“The Dunmore is one series we just don’t see a whole lot of anymore. They’re still fairly recognizable, however, as each edition features a minimalist presentation with the only accents being some ornate carving at the end of the shank. They’re also notable for the non-traditional shape numbers they’re usually stamped with.” source SmokingPipes.com.

First Impressions

I would describe this pipe as a standard sized straight apple. The pipe is just over 7 inches long, with a “P Lip” stem. The pipe is stamped “Peterson’s Dunmore”, “Made in the Republic of Ireland”, Shape 87.

Judging by the condition of the pipe, I’m going to conclude that this was either the previous stewards favourite pipe or their workhorse pipe. The tobacco chamber was heavily caked with carbon buildup, I hazard a guess that they could barely fit a pinch of tobacco in the chamber. The oxidation on the stem was calcified to the surface of the vulcanite stem. Structurally the pipe was in good shape, there were no cracks or major flaws that needed repair. The pipe just needed a very thorough cleaning and reconditioning.

Step 1: Carbon buildup removal

There was considerable buildup in the tobacco chamber and caked to the rim as well. I used both my castleford reaming set and a senior reamer to get through the carbon buildup and back to briar.

I used some steel wool to remove the carbon buildup on the rim. I was expecting to see some charring on the rim, there was none surprisingly. The carbon in the chamber and rim seemed to preserve briar beneath. There’s a couple of nicks on the rim but nothing of major concern.

Step 2: Recondition the airway and mortise

Mortise and airway tar buildup

At first glance, when I looked down the mortise to the airway, I thought to myself. “How the heck did this smoker manage to deform the airway in such a way”. I thought the black matter I was looking at WAS the beginning of the airway at the end of the mortise. I was wrong! What you’re seeing in the before picture is a buildup of matter that accumulated on the walls of the mortise chamber itself (tars, nicotine, moisture etc).

To digress for a moment, the Peterson Patented system involves an alternative method of drilling the stummel of the pipe. It involves drilling a void within the pipe between the mortise and the tobacco chamber. This void, or “sump”, is there to collect the moisture created by the smoker and it naturally deposits itself in that sump. Well if you don’t ever clean out that sump, that deposited matter just builds upon itself until you have the buildup seen in this pipe.

I used a drill bit the same diameter of the mortise and turned the drill bit by hand to remove the material in the sump. In the image above you can see all the gunk that came out of the sump at the end of the drill bit in the bowl. I reamed the mortise all the way to the airway, with one last turn I refaced the beginning of the airway, thus concluding the bulk of the dirty work for this pipe.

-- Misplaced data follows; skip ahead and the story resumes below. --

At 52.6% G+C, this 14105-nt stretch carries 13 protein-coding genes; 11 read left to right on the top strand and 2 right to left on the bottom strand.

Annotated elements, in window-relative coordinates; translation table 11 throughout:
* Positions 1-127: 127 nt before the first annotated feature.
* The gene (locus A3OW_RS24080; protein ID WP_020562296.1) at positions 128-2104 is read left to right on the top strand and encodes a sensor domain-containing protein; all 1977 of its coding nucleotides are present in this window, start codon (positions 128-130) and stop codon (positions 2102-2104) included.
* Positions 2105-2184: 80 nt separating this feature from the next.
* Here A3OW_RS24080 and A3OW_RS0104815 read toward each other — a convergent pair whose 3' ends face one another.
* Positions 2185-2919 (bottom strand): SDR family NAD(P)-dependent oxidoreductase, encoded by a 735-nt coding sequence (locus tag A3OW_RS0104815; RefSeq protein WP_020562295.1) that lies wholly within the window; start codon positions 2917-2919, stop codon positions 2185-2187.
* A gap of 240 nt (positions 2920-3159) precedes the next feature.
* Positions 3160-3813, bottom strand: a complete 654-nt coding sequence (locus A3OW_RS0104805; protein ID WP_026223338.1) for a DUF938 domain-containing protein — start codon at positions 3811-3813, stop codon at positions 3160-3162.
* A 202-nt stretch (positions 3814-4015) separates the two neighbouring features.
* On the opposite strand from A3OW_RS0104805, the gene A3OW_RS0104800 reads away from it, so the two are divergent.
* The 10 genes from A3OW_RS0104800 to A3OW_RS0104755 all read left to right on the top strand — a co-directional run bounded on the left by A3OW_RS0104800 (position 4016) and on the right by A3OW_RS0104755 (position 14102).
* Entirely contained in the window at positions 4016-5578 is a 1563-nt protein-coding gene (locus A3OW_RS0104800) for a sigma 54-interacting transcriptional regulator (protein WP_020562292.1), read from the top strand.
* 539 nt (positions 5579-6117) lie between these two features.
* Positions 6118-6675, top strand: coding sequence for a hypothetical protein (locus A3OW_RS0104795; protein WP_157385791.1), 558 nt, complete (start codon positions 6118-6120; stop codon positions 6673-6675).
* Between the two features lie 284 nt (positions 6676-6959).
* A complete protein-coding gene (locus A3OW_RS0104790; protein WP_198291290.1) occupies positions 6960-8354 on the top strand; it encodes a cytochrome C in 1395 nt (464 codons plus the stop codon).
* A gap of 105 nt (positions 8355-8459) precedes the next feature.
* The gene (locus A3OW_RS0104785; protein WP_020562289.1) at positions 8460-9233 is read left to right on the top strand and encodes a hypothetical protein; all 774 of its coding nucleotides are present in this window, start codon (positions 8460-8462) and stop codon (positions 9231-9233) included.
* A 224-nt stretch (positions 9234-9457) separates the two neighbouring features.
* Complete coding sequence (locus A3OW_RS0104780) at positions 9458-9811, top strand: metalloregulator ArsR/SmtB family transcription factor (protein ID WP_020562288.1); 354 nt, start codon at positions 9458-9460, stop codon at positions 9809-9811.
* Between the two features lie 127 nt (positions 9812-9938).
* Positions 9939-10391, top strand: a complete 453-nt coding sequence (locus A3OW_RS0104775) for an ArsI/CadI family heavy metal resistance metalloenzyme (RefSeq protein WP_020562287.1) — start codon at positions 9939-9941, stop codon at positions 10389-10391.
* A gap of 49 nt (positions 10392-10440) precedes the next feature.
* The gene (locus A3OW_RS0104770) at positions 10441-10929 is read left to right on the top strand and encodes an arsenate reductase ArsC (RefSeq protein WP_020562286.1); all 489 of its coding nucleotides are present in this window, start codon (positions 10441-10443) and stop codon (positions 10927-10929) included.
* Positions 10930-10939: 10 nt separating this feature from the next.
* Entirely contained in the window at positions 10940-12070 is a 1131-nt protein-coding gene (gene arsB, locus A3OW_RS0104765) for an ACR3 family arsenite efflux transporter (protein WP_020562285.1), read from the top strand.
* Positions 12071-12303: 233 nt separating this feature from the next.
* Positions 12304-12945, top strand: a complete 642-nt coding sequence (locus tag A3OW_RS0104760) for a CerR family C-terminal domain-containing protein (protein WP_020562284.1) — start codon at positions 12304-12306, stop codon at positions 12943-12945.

Step 3: Clean the internals of the stem and stummel

Before I started the alcohol cleansing process, I used some steel wool to remove the calcification off the stem. Afterwards I used a combination of pipe cleaners and nylon brushes to scrub and clean the internals of both the stem and stummel. The stem is still destined for a deoxidizing soak but I wanted to ensure it was clean before putting it in the deoxidizer. I figure this way the deoxidizer doesn’t have to work too hard and it will remove the oxidation on the stem much more efficiently.

Once I’m satisfied that the internals are clean, I will work on removing any ghosting or remnants of the previous smokers tobacco choices. Some tobaccos like Aromatics and other stronger tobaccos will “ghost” the bowl resulting in masking the flavour of other tabacco smoked in the bowl. This process helps to eliminate that.

Lastly after the cotton batting and alcohol have done their job I perform an alcohol retort on the stummel. I find this removes any stubborn tars and nicotine that may remain as well as cleaning all the previous steps away.

Step 4: Stem deoxidation

I used the Before & After Hard Rubber Deoxidizer from lbepen.com to remove the oxidation from the stem. I was pleased that I made the effort to remove the calcification before this step as the stem came out exactly as I wanted.

Step 5: Stem Repairs

I really like to use this Carbon and Rubber toughened CA Glue by Bob Smith Industries. It blends in with the vulcanite stem quite well and becomes almost invisible once you reach the polishing stages. I’m pretty sure the tooth chatter on the underside of the bite area would qualify as dental records. You can see in the middle photo at the bottom has 4 well spaced tooth indents left behind from clenching the pipe in the smokers teeth.

Typically I use a product called Rub N Buff to restore the stamped nomenclature on the stems. Mine had dried out, so I bought this oil paint marker from Michaels. I filled in the impression on the stem then used a pad and rubbed off the excess with mineral oil.

Step 6: Refinishing

I used Fiebing’s Light Brown leather dye to refinish the stummel. Once the stain had set, I unwrapped the pipe with a buffing bit on my rotary tool using red tripoli.

Step 7: Bowl Coating

When a pipe has been smoked as heavily as this one, I felt that the pipe would need a protective barrier to preserve the briar. Not every pipe smoker prefers to have cake buildup in their bowl. This would ensure some protection from the heat produced when smoking and hopefully extend the life of this pipe for years to come.

I applied a waterglass bowl coating to the inside of the tobacco chamber using a small brush. Inserting a pipe cleaner before hand will ensure you don’t seal the airway accidentally.